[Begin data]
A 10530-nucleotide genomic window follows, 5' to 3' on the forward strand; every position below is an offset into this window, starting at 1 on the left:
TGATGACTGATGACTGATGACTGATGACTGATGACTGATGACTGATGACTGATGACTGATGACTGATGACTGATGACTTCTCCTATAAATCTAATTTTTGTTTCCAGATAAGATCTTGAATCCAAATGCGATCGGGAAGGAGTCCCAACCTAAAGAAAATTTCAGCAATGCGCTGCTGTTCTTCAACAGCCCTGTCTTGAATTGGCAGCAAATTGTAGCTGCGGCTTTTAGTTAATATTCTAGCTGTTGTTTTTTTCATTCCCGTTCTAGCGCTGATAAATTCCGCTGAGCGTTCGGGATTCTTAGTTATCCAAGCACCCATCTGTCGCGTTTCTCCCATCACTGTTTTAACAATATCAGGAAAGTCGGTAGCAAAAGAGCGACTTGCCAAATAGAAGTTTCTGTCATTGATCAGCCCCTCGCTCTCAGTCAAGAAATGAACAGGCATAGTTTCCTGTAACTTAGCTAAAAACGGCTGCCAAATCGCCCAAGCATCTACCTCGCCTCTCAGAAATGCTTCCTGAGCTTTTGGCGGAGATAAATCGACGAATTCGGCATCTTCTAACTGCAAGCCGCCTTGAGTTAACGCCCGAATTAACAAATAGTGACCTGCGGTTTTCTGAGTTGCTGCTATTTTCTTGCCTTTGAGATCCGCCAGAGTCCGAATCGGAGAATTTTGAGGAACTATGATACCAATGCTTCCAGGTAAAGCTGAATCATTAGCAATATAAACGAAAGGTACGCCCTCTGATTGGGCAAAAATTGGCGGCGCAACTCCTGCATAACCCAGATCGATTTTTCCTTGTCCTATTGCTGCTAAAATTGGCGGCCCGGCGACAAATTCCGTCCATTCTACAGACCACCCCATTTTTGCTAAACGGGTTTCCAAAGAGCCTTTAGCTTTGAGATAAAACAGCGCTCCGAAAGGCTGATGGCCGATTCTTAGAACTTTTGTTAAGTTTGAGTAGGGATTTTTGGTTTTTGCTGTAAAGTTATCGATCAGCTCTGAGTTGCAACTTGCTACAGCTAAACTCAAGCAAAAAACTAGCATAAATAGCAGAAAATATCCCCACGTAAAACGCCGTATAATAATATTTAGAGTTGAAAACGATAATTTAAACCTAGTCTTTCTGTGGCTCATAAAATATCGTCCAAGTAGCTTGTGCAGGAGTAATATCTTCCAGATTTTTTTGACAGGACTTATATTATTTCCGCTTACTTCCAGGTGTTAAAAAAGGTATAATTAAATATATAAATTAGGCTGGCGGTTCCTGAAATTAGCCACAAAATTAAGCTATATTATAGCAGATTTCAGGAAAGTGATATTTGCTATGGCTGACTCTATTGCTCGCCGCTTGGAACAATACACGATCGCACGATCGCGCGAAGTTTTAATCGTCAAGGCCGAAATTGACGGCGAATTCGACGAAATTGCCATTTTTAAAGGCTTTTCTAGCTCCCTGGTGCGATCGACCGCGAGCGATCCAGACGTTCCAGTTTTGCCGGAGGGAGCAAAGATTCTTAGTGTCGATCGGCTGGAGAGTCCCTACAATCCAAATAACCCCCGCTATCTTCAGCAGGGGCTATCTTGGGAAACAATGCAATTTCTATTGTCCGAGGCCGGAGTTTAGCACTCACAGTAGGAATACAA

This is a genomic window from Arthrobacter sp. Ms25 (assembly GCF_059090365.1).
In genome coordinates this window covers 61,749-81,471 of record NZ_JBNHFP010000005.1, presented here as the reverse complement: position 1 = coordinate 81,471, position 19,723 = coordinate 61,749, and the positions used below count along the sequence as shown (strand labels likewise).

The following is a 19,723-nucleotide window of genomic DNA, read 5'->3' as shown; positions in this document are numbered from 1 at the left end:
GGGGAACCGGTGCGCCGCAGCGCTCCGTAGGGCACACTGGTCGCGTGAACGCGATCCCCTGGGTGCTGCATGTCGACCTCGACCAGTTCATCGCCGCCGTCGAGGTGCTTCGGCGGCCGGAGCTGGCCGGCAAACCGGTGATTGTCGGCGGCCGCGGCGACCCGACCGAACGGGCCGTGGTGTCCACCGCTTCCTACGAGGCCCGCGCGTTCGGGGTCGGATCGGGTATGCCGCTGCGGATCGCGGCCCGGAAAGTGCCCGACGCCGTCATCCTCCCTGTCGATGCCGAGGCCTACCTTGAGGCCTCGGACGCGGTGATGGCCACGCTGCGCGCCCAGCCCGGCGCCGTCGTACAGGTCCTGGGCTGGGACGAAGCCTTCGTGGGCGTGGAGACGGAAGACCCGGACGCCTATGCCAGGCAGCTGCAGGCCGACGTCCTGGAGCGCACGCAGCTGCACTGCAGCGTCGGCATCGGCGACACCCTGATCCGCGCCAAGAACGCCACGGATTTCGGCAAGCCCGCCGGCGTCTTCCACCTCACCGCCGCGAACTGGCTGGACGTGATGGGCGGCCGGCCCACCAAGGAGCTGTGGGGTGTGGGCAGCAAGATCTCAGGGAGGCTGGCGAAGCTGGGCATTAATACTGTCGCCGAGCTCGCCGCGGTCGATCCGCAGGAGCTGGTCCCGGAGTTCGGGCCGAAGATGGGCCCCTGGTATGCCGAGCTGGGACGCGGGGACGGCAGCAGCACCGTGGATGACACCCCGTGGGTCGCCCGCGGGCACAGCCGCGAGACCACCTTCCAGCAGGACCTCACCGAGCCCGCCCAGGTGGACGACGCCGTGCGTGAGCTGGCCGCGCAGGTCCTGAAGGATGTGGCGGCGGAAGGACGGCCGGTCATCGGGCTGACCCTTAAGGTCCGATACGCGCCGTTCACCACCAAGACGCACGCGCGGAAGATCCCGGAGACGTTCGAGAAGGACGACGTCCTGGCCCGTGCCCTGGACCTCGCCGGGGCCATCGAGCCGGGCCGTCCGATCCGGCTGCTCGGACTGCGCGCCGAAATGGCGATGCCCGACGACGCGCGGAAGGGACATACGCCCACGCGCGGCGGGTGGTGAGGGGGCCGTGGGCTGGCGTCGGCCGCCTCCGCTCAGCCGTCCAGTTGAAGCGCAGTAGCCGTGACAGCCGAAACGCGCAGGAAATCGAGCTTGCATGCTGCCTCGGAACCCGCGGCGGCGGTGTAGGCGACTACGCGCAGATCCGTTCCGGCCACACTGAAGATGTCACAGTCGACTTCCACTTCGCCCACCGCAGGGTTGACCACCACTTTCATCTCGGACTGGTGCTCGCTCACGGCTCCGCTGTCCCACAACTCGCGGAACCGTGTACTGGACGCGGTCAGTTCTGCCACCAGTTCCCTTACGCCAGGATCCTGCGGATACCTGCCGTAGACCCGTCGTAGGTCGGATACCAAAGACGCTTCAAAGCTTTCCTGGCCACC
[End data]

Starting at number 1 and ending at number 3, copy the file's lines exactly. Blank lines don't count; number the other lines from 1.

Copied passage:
A 10530-nucleotide genomic window follows, 5' to 3' on the forward strand; every position below is an offset into this window, starting at 1 on the left:
TGATGACTGATGACTGATGACTGATGACTGATGACTGATGACTGATGACTGATGACTGATGACTGATGACTGATGACTTCTCCTATAAATCTAATTTTTGTTTCCAGATAAGATCTTGAATCCAAATGCGATCGGGAAGGAGTCCCAACCTAAAGAAAATTTCAGCAATGCGCTGCTGTTCTTCAACAGCCCTGTCTTGAATTGGCAGCAAATTGTAGCTGCGGCTTTTAGTTAATATTCTAGCTGTTGTTTTTTTCATTCCCGTTCTAGCGCTGATAAATTCCGCTGAGCGTTCGGGATTCTTAGTTATCCAAGCACCCATCTGTCGCGTTTCTCCCATCACTGTTTTAACAATATCAGGAAAGTCGGTAGCAAAAGAGCGACTTGCCAAATAGAAGTTTCTGTCATTGATCAGCCCCTCGCTCTCAGTCAAGAAATGAACAGGCATAGTTTCCTGTAACTTAGCTAAAAACGGCTGCCAAATCGCCCAAGCATCTACCTCGCCTCTCAGAAATGCTTCCTGAGCTTTTGGCGGAGATAAATCGACGAATTCGGCATCTTCTAACTGCAAGCCGCCTTGAGTTAACGCCCGAATTAACAAATAGTGACCTGCGGTTTTCTGAGTTGCTGCTATTTTCTTGCCTTTGAGATCCGCCAGAGTCCGAATCGGAGAATTTTGAGGAACTATGATACCAATGCTTCCAGGTAAAGCTGAATCATTAGCAATATAAACGAAAGGTACGCCCTCTGATTGGGCAAAAATTGGCGGCGCAACTCCTGCATAACCCAGATCGATTTTTCCTTGTCCTATTGCTGCTAAAATTGGCGGCCCGGCGACAAATTCCGTCCATTCTACAGACCACCCCATTTTTGCTAAACGGGTTTCCAAAGAGCCTTTAGCTTTGAGATAAAACAGCGCTCCGAAAGGCTGATGGCCGATTCTTAGAACTTTTGTTAAGTTTGAGTAGGGATTTTTGGTTTTTGCTGTAAAGTTATCGATCAGCTCTGAGTTGCAACTTGCTACAGCTAAACTCAAGCAAAAAACTAGCATAAATAGCAGAAAATATCCCCACGTAAAACGCCGTATAATAATATTTAGAGTTGAAAACGATAATTTAAACCTAGTCTTTCTGTGGCTCATAAAATATCGTCCAAGTAGCTTGTGCAGGAGTAATATCTTCCAGATTTTTTTGACAGGACTTATATTATTTCCGCTTACTTCCAGGTGTTAAAAAAGGTATAATTAAATATATAAATTAGGCTGGCGGTTCCTGAAATTAGCCACAAAATTAAGCTATATTATAGCAGATTTCAGGAAAGTGATATTTGCTATGGCTGACTCTATTGCTCGCCGCTTGGAACAATACACGATCGCACGATCGCGCGAAGTTTTAATCGTCAAGGCCGAAATTGACGGCGAATTCGACGAAATTGCCATTTTTAAAGGCTTTTCTAGCTCCCTGGTGCGATCGACCGCGAGCGATCCAGACGTTCCAGTTTTGCCGGAGGGAGCAAAGATTCTTAGTGTCGATCGGCTGGAGAGTCCCTACAATCCAAATAACCCCCGCTATCTTCAGCAGGGGCTATCTTGGGAAACAATGCAATTTCTATTGTCCGAGGCCGGAGTTTAGCACTCACAGTAGGAATACAA

This is a genomic window from Arthrobacter sp. Ms25 (assembly GCF_059090365.1).